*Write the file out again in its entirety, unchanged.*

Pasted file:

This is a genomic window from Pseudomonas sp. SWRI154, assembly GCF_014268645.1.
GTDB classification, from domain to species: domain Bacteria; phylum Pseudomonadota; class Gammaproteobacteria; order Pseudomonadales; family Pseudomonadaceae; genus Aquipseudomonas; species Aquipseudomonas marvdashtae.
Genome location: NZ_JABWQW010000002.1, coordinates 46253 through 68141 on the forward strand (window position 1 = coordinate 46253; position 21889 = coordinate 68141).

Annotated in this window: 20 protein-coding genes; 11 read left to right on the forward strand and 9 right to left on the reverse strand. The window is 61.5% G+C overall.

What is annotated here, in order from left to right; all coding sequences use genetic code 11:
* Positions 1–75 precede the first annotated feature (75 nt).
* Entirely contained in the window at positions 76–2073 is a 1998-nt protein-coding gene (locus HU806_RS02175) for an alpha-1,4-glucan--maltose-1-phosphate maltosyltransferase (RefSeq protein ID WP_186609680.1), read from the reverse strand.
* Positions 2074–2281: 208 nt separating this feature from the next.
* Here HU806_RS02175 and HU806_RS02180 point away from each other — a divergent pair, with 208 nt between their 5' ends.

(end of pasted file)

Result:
This is a genomic window from Pseudomonas sp. SWRI154, assembly GCF_014268645.1.
GTDB classification, from domain to species: domain Bacteria; phylum Pseudomonadota; class Gammaproteobacteria; order Pseudomonadales; family Pseudomonadaceae; genus Aquipseudomonas; species Aquipseudomonas marvdashtae.
Genome location: NZ_JABWQW010000002.1, coordinates 46253 through 68141 on the forward strand (window position 1 = coordinate 46253; position 21889 = coordinate 68141).

Annotated in this window: 20 protein-coding genes; 11 read left to right on the forward strand and 9 right to left on the reverse strand. The window is 61.5% G+C overall.

What is annotated here, in order from left to right; all coding sequences use genetic code 11:
* Positions 1–75 precede the first annotated feature (75 nt).
* Entirely contained in the window at positions 76–2073 is a 1998-nt protein-coding gene (locus HU806_RS02175) for an alpha-1,4-glucan--maltose-1-phosphate maltosyltransferase (RefSeq protein ID WP_186609680.1), read from the reverse strand.
* Positions 2074–2281: 208 nt separating this feature from the next.
* Here HU806_RS02175 and HU806_RS02180 point away from each other — a divergent pair, with 208 nt between their 5' ends.